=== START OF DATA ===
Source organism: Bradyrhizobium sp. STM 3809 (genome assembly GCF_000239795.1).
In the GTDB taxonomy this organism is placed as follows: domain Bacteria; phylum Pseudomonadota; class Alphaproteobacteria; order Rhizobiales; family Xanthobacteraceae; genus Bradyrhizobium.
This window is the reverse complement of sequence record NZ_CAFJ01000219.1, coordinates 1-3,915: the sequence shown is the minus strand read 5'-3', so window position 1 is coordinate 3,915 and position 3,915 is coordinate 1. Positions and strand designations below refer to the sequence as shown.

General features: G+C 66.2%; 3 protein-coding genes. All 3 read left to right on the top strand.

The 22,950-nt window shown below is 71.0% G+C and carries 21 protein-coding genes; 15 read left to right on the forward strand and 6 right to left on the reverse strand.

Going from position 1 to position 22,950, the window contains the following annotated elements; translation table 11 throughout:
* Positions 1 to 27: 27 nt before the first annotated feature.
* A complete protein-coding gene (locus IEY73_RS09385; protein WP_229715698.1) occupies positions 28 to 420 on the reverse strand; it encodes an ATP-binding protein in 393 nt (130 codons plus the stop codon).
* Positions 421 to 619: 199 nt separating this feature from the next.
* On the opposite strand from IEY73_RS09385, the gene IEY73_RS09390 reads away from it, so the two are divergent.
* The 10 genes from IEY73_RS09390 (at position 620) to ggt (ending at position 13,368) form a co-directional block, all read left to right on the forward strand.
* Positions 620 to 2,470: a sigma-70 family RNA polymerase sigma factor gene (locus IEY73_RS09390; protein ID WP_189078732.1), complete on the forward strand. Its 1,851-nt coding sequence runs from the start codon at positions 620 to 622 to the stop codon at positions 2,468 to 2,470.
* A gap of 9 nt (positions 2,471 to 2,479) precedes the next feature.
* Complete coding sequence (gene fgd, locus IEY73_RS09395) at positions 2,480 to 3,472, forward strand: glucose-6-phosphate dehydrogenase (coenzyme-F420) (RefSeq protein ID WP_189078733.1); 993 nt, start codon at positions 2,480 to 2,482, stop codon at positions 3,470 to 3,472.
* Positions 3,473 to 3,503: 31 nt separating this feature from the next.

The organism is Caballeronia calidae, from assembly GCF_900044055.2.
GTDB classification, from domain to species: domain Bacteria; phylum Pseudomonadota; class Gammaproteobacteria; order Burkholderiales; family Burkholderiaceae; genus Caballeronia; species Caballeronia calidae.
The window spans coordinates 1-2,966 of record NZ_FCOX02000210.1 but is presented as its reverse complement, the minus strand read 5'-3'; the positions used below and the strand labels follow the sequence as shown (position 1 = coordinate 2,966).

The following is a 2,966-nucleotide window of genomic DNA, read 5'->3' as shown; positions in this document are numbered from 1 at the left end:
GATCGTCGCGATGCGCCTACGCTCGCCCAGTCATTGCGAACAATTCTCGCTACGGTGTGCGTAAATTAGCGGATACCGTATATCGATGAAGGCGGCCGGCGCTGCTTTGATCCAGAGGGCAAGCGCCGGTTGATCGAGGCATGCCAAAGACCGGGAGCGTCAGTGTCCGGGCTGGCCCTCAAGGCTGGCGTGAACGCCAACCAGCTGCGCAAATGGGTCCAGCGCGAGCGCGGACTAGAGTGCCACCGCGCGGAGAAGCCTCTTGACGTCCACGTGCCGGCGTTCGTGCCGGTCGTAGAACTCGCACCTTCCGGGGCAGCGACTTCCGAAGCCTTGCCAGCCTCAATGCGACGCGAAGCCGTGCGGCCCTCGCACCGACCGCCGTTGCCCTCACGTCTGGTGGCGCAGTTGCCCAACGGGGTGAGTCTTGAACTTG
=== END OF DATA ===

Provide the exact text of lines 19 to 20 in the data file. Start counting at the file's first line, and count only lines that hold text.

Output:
The following is a 2,966-nucleotide window of genomic DNA, read 5'->3' as shown; positions in this document are numbered from 1 at the left end:
GATCGTCGCGATGCGCCTACGCTCGCCCAGTCATTGCGAACAATTCTCGCTACGGTGTGCGTAAATTAGCGGATACCGTATATCGATGAAGGCGGCCGGCGCTGCTTTGATCCAGAGGGCAAGCGCCGGTTGATCGAGGCATGCCAAAGACCGGGAGCGTCAGTGTCCGGGCTGGCCCTCAAGGCTGGCGTGAACGCCAACCAGCTGCGCAAATGGGTCCAGCGCGAGCGCGGACTAGAGTGCCACCGCGCGGAGAAGCCTCTTGACGTCCACGTGCCGGCGTTCGTGCCGGTCGTAGAACTCGCACCTTCCGGGGCAGCGACTTCCGAAGCCTTGCCAGCCTCAATGCGACGCGAAGCCGTGCGGCCCTCGCACCGACCGCCGTTGCCCTCACGTCTGGTGGCGCAGTTGCCCAACGGGGTGAGTCTTGAACTTG